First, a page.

Last week DLP was out shooting another inspiring piece as part of the Buick: Human Highlight Reel series (link to previous Buick post). After earlier pieces took us to Pennsylvania, Alabama, and Washington, this one sent us to Miami to sit down with Marc Buoniconti and learn about the tremendous advancements he’s championed in the cause to find a cure for paralysis.
We’re editing the piece right now and it'll begin airing in March. Check back on this post in March for an update with the video of the finished product.
A Promising Career
For Marc Buoniconti growing up as the son of an NFL great and future Hall of Famer, football was his passion. Like his father Nick, Marc’s gridiron abilities earned him college scholarship opportunities. Marc ultimately became a starting linebacker at the Citadel. Although undersized, Marc entertained dreams of playing in the NFL. Those NFL dreams were supported by the opinions of numerous coaches that thought he could make an impact in the pros.
Marc’s NFL dreams were forever sidelined on October 25, 1985. A seemingly routine gameday followed a week in which Marc had missed practice with neck soreness, but felt fine to play by the time Saturday rolled around. On a key 3rd & 1, Marc went to make a tackle on East Tennessee State running back Herman Jacobs, his head slamming into Jacobs’ back. The impact severed Marc’s C3 and C4 vertebrae, rendering him an immediate quadriplegic and nearly killing him instantly. Marc was rushed to a local hospital, surviving only because of a ventilator that proved necessary to sustain him for the next seven months.
While struggling to recover in the hospital, Marc began to feel hopeless. He refused to see visitors and lost nearly a hundred pounds. In the hospital Marc went through all the stages of grief except for the final one that involves acceptance.
Ultimately his desire to make a difference stemmed from his refusal to accept th fact that he’d likely never walk again. That challenge gave him the strength he needed to emerge from a year-long bout with depression. Marc made a conscious decision that he wasn’t just fighting for his own life, he was going to fight for others going through the same physical and emotional challenges. It was around this time that Marc, his father Nick, and his neurosurgeon Dr. Barth Green committed to devoting their lives to finding a cure for paralysis.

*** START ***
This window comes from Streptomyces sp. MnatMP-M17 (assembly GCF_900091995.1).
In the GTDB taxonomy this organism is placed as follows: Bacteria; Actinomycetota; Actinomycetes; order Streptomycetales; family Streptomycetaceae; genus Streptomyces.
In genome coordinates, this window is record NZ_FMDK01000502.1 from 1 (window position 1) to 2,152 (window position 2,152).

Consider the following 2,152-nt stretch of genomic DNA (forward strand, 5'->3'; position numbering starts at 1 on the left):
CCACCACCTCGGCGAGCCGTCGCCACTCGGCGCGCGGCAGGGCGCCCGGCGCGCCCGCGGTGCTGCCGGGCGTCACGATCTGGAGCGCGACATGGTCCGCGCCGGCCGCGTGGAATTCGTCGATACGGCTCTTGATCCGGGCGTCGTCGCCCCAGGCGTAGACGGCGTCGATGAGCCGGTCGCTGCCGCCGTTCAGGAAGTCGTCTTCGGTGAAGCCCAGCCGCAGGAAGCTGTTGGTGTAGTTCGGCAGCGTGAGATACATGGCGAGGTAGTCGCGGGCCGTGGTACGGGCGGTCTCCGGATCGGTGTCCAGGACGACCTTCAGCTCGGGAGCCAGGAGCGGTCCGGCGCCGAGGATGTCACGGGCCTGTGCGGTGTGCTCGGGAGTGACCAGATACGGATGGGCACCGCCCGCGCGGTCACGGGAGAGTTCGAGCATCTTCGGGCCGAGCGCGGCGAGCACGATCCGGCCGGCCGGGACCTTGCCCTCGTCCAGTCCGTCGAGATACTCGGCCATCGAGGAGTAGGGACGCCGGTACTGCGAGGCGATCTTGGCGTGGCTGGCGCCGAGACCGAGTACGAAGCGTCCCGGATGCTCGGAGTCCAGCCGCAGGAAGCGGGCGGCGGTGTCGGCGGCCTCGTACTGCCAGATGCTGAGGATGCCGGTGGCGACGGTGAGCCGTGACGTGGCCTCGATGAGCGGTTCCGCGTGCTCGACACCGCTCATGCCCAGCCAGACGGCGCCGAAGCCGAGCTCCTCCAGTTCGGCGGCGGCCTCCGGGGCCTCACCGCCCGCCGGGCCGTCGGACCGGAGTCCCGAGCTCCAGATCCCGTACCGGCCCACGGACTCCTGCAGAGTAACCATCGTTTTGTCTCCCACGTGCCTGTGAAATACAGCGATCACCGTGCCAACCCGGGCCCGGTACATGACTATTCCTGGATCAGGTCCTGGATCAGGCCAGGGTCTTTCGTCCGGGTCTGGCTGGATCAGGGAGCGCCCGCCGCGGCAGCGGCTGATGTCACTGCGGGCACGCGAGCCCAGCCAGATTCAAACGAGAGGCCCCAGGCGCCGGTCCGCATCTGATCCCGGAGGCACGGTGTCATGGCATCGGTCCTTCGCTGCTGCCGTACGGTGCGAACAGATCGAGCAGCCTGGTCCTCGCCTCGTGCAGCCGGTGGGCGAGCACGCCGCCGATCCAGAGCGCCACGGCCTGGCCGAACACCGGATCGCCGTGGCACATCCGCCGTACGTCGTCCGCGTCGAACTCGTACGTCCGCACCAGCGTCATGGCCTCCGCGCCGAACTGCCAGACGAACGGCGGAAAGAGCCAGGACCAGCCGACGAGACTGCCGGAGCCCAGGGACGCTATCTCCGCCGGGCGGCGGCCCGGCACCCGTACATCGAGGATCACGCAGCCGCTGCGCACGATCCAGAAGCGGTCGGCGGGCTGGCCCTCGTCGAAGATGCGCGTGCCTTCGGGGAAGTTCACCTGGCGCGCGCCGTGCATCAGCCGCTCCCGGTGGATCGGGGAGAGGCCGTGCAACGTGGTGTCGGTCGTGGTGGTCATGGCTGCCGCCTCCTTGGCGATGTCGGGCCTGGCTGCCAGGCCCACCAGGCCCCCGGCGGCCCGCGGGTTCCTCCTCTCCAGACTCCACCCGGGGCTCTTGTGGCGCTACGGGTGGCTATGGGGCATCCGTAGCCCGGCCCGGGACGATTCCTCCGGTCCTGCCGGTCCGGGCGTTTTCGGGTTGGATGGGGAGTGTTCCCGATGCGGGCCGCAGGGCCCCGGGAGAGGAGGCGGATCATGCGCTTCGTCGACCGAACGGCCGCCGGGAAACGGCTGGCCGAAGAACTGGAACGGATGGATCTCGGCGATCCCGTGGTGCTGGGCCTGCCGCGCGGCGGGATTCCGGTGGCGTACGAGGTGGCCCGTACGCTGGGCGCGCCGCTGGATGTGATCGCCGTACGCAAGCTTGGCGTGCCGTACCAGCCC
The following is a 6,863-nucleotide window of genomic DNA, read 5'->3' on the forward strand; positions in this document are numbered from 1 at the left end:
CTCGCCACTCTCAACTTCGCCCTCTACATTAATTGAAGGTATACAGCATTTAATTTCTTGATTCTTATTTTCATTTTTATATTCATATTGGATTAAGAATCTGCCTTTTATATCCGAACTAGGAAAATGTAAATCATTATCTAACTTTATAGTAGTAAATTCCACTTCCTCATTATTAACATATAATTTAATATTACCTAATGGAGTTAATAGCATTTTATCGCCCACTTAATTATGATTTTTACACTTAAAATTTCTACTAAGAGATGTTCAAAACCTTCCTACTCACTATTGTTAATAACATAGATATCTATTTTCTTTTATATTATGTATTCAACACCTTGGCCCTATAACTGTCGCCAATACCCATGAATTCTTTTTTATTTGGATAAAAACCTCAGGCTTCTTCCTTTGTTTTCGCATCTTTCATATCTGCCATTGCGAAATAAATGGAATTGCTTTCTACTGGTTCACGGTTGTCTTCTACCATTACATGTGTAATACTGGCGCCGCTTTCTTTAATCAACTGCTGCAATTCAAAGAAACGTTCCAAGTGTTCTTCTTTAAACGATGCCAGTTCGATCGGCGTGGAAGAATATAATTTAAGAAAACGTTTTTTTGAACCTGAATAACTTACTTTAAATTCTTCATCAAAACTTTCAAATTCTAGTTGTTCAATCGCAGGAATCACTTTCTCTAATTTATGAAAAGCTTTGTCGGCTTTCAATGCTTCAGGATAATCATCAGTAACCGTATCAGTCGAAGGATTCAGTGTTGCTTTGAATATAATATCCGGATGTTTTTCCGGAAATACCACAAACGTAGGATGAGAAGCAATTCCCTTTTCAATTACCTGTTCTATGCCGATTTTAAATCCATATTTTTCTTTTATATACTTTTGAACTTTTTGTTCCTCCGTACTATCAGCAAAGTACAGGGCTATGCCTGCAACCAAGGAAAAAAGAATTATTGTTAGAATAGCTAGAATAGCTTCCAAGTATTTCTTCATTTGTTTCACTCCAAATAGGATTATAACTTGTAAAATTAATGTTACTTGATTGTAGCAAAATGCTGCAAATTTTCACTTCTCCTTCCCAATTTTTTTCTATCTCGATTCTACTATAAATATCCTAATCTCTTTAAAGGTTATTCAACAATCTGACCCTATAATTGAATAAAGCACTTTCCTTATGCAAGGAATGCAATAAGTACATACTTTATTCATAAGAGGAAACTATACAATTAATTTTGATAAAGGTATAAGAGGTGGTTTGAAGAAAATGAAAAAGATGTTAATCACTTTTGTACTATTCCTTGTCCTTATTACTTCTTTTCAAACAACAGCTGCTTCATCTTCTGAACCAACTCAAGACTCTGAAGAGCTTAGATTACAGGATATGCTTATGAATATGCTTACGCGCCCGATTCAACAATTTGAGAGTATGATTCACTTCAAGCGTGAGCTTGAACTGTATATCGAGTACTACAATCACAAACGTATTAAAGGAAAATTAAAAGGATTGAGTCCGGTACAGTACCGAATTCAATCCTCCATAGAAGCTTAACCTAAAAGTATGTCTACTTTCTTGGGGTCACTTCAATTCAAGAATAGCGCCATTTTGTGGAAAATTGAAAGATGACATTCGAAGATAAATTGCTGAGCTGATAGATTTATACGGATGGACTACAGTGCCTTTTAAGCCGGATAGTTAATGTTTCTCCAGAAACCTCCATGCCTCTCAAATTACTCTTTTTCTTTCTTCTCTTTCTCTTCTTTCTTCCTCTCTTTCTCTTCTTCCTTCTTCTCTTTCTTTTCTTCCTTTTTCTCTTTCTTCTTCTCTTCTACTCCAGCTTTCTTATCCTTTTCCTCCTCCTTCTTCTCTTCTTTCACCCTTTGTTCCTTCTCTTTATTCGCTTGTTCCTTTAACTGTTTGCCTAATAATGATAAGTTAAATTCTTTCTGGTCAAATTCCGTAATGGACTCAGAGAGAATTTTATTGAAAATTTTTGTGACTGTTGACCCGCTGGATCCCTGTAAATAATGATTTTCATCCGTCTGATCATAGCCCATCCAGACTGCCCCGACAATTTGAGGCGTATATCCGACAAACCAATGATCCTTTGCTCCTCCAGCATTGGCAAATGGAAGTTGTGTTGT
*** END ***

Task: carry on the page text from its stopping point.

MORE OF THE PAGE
Launching the Miami Project
Marc and his father Nick helped raise $2 million in the first year of their upstart Miami Project to Cure Paralysis, an organization established to cure paralysis. Some people thought they were crazy to take on such an enormous challenge, but through their persistence others began to buy in.
Financial backing grew through a combination of Nick’s sports and business connections, and Marc’s tireless advocacy. As a result the Miami Project quickly became what its three founders had envisioned, the world's finest research center for the treatment of paralysis. Today the organization has raised more than $300 million and employs over than 250 doctors, researchers, and support staff to battle this crippling condition.
Advances and Success Stories
Back in 1985, the typical lifespan for someone who had suffered a catastrophic spinal cord injury (like Marc’s) was just a few years. Thanks in large part to the Miami Project the 300,000 Americans currently living with severe spinal cord injuries can expect a much better outlook.
In 2007, a pioneering hypothermia treatment created by the Miami Project was used to treat Buffalo Bills player Kevin Everett as he was rushed to a hospital with fractures to his C3 and C4 vertebrae – the same injury Marc had suffered. Today, Everett is able to walk under his own power and has full control of his limbs, a fact doctors credit entirely to the revolutionary hypothermia procedure. It’s a minor miracle made possible by more than 20 years of hard work and research.
A Third Life
Today it still takes Marc three hours just to get out of bed, but that doesn’t stop him from tirelessly working fundraisers from his breath-powered wheelchair. As president of the Miami Project, he is involved in every facet of its continued success.
Marc thinks of himself as having lived multiple lives. There’s his life before the injury, a second life after, and even a third when he sleeps and dreams of running, jumping, and even tackling. When he wakes up, the memory is still fresh in his mind. Those feelings continue to drive him every day.
12,000 Americans suffer a severe spinal cord injury every year, and knowing that he has the opportunity to change the lives of so many prevents Marc from resting. Earlier this year at a press conference organized by Marc and the Miami Project, the FDA announced that it had approved clinical trials allowing scientists to transplant Schwann cells in humans, a procedure that’s been shown to be 70% effective in treating paralysis in lab animals. This is the most significant development in the history of spinal cord research, and could lead to the elusive cure that Marc and his team have spent decades and hundreds of millions of dollars pursuing.